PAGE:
Research with a cell from a fish is giving new insight into how a cell can end up as melanoma skin cancer.
It was just a tiny speck, a single cell that researchers had marked with a fluorescent green dye. But it was the very first cell of what would grow to be a melanoma, the deadliest form of skin cancer. Never before had researchers captured a cancer so early.
The cell was not a cancer yet. But its state was surprising: It was a cell that had reverted to an embryonic form, when it could have developed into any cell type. As it began to divide, cancer genes took over and the single primitive cell barreled forward into a massive tumor.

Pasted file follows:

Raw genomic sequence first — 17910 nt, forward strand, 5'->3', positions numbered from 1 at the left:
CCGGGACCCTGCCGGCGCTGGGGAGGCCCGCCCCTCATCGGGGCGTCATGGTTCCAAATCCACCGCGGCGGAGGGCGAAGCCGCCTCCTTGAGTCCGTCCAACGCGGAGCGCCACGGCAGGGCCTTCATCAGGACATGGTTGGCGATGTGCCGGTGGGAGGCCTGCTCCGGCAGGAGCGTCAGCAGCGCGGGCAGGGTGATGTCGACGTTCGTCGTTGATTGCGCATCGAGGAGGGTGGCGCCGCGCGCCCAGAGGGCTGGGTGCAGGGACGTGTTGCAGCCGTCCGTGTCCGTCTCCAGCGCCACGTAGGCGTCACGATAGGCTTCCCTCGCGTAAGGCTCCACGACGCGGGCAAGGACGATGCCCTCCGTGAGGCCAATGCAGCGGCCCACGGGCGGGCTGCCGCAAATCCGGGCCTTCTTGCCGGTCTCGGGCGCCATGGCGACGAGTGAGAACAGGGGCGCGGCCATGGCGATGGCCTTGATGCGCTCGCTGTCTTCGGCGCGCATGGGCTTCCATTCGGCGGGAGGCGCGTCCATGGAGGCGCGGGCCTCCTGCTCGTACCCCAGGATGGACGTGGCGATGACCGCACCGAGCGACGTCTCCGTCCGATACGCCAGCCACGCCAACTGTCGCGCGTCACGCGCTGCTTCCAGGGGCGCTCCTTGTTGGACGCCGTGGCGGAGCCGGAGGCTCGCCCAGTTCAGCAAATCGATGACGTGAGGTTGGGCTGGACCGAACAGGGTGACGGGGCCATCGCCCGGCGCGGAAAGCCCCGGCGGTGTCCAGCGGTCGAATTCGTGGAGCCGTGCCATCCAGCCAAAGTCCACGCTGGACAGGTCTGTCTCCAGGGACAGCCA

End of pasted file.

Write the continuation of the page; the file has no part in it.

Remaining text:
Those were the findings of Dr. Leonard Zon of Boston Children’s Hospital, Dr. Charles K. Kaufman, and their colleagues, in a study published Thursday in the journal Science that offers new insight into how cancers may develop. The researchers stumbled on that first cell of a melanoma when they set out to solve a puzzle that has baffled cancer investigators: Why do many cells that have cancer genes never turn cancerous?
The work was in fish that had been given human genes, but the investigators found the same genetic programs in human melanomas, indicating that they too started when a cell reverted to an embryonic state. Much more study is needed, but researchers say the result can help them understand why melanomas and possibly other cancers form, and potentially prevent them. And it may provide a way to stop melanomas from growing back after they have been cut down by new targeted drugs.
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